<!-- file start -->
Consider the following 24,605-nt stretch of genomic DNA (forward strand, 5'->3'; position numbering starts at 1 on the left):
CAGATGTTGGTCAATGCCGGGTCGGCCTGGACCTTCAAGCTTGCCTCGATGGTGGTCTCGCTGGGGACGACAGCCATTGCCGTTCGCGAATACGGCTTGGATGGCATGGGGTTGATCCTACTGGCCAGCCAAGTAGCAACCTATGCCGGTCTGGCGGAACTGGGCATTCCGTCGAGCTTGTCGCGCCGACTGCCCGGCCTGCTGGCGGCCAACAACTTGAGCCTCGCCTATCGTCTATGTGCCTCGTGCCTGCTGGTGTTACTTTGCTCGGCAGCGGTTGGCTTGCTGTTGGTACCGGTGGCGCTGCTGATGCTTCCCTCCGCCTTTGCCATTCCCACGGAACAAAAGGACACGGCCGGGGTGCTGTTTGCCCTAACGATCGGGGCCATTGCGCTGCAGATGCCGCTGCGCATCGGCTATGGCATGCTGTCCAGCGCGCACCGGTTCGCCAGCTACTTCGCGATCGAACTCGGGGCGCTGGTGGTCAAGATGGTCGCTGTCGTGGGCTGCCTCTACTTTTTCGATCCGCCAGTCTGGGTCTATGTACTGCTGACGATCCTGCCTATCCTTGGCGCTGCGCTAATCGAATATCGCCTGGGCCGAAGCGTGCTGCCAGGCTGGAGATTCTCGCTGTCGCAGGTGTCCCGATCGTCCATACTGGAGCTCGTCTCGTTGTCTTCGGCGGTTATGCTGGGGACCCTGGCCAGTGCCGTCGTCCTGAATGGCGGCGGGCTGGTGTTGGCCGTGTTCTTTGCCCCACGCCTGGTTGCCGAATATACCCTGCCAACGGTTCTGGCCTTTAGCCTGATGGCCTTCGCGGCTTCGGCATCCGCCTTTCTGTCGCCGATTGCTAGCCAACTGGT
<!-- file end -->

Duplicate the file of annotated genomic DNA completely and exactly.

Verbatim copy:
Consider the following 24,605-nt stretch of genomic DNA (forward strand, 5'->3'; position numbering starts at 1 on the left):
CAGATGTTGGTCAATGCCGGGTCGGCCTGGACCTTCAAGCTTGCCTCGATGGTGGTCTCGCTGGGGACGACAGCCATTGCCGTTCGCGAATACGGCTTGGATGGCATGGGGTTGATCCTACTGGCCAGCCAAGTAGCAACCTATGCCGGTCTGGCGGAACTGGGCATTCCGTCGAGCTTGTCGCGCCGACTGCCCGGCCTGCTGGCGGCCAACAACTTGAGCCTCGCCTATCGTCTATGTGCCTCGTGCCTGCTGGTGTTACTTTGCTCGGCAGCGGTTGGCTTGCTGTTGGTACCGGTGGCGCTGCTGATGCTTCCCTCCGCCTTTGCCATTCCCACGGAACAAAAGGACACGGCCGGGGTGCTGTTTGCCCTAACGATCGGGGCCATTGCGCTGCAGATGCCGCTGCGCATCGGCTATGGCATGCTGTCCAGCGCGCACCGGTTCGCCAGCTACTTCGCGATCGAACTCGGGGCGCTGGTGGTCAAGATGGTCGCTGTCGTGGGCTGCCTCTACTTTTTCGATCCGCCAGTCTGGGTCTATGTACTGCTGACGATCCTGCCTATCCTTGGCGCTGCGCTAATCGAATATCGCCTGGGCCGAAGCGTGCTGCCAGGCTGGAGATTCTCGCTGTCGCAGGTGTCCCGATCGTCCATACTGGAGCTCGTCTCGTTGTCTTCGGCGGTTATGCTGGGGACCCTGGCCAGTGCCGTCGTCCTGAATGGCGGCGGGCTGGTGTTGGCCGTGTTCTTTGCCCCACGCCTGGTTGCCGAATATACCCTGCCAACGGTTCTGGCCTTTAGCCTGATGGCCTTCGCGGCTTCGGCATCCGCCTTTCTGTCGCCGATTGCTAGCCAACTGGT